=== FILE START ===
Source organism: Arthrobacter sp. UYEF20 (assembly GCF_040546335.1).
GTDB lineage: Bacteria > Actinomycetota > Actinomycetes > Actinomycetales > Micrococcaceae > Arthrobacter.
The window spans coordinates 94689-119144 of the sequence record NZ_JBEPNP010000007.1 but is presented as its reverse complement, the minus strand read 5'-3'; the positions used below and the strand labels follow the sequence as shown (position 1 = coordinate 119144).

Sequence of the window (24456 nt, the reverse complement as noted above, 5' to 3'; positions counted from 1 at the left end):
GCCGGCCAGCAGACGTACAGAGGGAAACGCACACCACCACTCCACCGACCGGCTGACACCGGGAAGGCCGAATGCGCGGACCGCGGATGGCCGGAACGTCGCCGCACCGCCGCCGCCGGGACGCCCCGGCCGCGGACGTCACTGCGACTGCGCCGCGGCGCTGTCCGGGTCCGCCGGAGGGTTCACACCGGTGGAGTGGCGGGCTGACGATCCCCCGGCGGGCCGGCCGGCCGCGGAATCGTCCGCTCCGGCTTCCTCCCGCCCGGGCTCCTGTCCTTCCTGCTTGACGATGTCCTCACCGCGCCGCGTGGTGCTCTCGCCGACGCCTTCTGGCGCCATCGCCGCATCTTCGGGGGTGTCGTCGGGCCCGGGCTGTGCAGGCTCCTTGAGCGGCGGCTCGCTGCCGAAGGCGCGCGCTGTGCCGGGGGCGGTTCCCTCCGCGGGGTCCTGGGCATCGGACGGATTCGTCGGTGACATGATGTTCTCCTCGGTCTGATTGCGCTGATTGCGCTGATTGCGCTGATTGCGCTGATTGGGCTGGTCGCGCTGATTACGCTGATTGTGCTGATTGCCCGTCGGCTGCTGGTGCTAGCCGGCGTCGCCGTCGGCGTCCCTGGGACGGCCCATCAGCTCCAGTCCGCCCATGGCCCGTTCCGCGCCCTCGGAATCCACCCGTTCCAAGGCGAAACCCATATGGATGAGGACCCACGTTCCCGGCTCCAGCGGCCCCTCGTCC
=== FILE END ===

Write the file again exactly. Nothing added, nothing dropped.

Source organism: Arthrobacter sp. UYEF20 (assembly GCF_040546335.1).
GTDB lineage: Bacteria > Actinomycetota > Actinomycetes > Actinomycetales > Micrococcaceae > Arthrobacter.
The window spans coordinates 94689-119144 of the sequence record NZ_JBEPNP010000007.1 but is presented as its reverse complement, the minus strand read 5'-3'; the positions used below and the strand labels follow the sequence as shown (position 1 = coordinate 119144).

Sequence of the window (24456 nt, the reverse complement as noted above, 5' to 3'; positions counted from 1 at the left end):
GCCGGCCAGCAGACGTACAGAGGGAAACGCACACCACCACTCCACCGACCGGCTGACACCGGGAAGGCCGAATGCGCGGACCGCGGATGGCCGGAACGTCGCCGCACCGCCGCCGCCGGGACGCCCCGGCCGCGGACGTCACTGCGACTGCGCCGCGGCGCTGTCCGGGTCCGCCGGAGGGTTCACACCGGTGGAGTGGCGGGCTGACGATCCCCCGGCGGGCCGGCCGGCCGCGGAATCGTCCGCTCCGGCTTCCTCCCGCCCGGGCTCCTGTCCTTCCTGCTTGACGATGTCCTCACCGCGCCGCGTGGTGCTCTCGCCGACGCCTTCTGGCGCCATCGCCGCATCTTCGGGGGTGTCGTCGGGCCCGGGCTGTGCAGGCTCCTTGAGCGGCGGCTCGCTGCCGAAGGCGCGCGCTGTGCCGGGGGCGGTTCCCTCCGCGGGGTCCTGGGCATCGGACGGATTCGTCGGTGACATGATGTTCTCCTCGGTCTGATTGCGCTGATTGCGCTGATTGCGCTGATTGCGCTGATTGGGCTGGTCGCGCTGATTACGCTGATTGTGCTGATTGCCCGTCGGCTGCTGGTGCTAGCCGGCGTCGCCGTCGGCGTCCCTGGGACGGCCCATCAGCTCCAGTCCGCCCATGGCCCGTTCCGCGCCCTCGGAATCCACCCGTTCCAAGGCGAAACCCATATGGATGAGGACCCACGTTCCCGGCTCCAGCGGCCCCTCGTCC